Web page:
Haunting at the Waldorf Hotel
The “Waldorf Hotel” is an authentic, classical haunted house that is one of the most interactive, story-driven attractions that utilize fantastic actors, diversity in scenes, and a constant build-up to a “finale” that really surprised us in many ways. The attraction itself is an old-hotel, with numerous floors of unique scenes generally expected in haunted attractions. What stands out in this attraction, however, is the performance quality of the scare actors/actresses that build tension and create genuine scares inside an attraction that should not be overlooked. A creepy “bellhop” violently attacks a helpless bartender, a “maid” ensures the grounds of the hotel are “clean.” A psychotic, massive “cook” with multiple personalities fights with the inner demons driving him to serve his “master” or allow guests to “escape” as this attraction features some of the most entertaining “acting” of any haunted attraction.
The characters you will encounter are strange, unusual, and masterful at creating a cohesive, engaging story within the haunt. “Waldorf Hotel” is designed to build from scene to scene, increasing tension and terror from start to spectacular finish. As one makes their way through a mini-psychedelic funhouse nightmare, the insane clowns chased after groups as they ascended the stairs, shouting “Oliver” is going to get you,“Oliver” is going to kill you, etc. After encountering a possessed child, a “nun” led us into a demonic room of sacrifice, and we discovered “Oliver” in the attic. “Oliver” is a demented, scarred “child” who has abducted a helpless victim and thrashes at guests and creating absolute chaos. Just when you think escape from the “hotel” is over, a hulking chainsaw-yielding butcher awaits in frozen meat shed, ready to carve his next victim.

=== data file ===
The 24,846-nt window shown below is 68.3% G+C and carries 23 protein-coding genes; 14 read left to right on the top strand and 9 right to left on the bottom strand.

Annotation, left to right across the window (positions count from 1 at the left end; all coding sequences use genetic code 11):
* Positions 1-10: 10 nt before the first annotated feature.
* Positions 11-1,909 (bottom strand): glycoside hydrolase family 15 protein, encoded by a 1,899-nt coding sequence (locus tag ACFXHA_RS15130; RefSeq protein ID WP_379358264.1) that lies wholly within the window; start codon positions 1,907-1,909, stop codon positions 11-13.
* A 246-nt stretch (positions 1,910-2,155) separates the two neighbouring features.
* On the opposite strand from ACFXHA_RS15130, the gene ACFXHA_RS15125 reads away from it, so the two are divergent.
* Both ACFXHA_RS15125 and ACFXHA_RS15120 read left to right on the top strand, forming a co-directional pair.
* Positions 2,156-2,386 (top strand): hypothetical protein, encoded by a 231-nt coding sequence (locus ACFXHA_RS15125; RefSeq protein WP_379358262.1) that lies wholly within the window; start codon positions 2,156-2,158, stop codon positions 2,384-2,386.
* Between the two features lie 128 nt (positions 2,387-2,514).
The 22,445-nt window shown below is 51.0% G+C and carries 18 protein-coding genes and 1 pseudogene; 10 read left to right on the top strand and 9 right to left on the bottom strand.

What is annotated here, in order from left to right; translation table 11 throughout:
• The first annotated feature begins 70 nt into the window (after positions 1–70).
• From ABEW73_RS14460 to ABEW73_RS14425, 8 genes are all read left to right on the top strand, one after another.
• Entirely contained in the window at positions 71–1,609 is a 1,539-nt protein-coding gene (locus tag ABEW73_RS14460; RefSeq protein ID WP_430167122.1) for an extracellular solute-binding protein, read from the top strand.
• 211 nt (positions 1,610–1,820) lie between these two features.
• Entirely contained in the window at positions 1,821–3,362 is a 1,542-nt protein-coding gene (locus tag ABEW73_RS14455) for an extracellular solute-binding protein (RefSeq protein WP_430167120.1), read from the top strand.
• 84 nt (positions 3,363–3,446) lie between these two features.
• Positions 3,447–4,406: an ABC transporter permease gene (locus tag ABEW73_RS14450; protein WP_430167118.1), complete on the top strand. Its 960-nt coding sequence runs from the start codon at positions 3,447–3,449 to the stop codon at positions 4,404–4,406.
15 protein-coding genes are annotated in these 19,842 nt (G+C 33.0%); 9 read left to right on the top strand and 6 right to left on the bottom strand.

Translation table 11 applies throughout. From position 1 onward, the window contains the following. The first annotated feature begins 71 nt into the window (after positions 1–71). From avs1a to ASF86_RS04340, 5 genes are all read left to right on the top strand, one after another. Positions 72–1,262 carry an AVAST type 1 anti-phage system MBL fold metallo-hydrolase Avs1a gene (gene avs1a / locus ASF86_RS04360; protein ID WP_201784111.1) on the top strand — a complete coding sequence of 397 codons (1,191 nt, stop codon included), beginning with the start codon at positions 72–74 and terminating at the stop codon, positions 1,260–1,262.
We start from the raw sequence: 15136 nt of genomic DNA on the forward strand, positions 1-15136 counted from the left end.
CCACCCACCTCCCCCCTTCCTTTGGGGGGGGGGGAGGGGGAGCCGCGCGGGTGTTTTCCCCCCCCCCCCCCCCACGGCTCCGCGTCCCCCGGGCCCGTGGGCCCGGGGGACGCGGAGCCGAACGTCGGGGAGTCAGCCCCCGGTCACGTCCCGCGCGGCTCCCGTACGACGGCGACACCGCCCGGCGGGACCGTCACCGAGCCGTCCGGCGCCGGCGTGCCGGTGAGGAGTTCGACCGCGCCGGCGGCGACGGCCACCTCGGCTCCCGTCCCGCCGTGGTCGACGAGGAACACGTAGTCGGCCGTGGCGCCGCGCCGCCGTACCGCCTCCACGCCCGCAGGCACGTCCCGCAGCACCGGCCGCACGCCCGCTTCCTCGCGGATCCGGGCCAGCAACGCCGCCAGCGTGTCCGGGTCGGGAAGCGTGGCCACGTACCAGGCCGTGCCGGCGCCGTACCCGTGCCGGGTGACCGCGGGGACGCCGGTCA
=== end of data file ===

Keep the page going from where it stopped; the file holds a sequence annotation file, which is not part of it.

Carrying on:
The entire experience is well refined, carefully planned, and constant action. Each room reveals new secrets, and actor performances shine as dark humor is intertwined with a disturbing level of creepiness. A classical, vintage haunted attraction, the “Waldorf Hotel” is interactive; it is designed to scare and is an authentic nightmare set inside a “real” environment. The “Waldorf Hotel” doesn’t feature cutting edge special effects, massive animatronics; it relies on a creepy, disturbing atmosphere, a “realness” that is custom-designed, and rooms, kitchens, bathrooms, and hallways that build tension, create misdirection and allow for the “actors” to breathe life and energy into the entire attraction.
Waldorf Estate of Fear is not your typical haunted attraction; it is a genuine experience that is driven by quality (sometimes insane) scare-acting and custom-built to embrace and celebrate the season. Not enough can be stressed about the quality of performances in this relatively regional attraction, from the diseased “bellhop,” to movie-quality renditions of iconic horror villains such as “Jason and Freddy,” there is a distinct passion for performance and commitment to creating fear that sometimes is forgotten by larger-scale “big-budget” attractions. We recommend you visit this unique attraction, as very few have such a sense of reality juxtaposed with nonstop action and horror entertainment!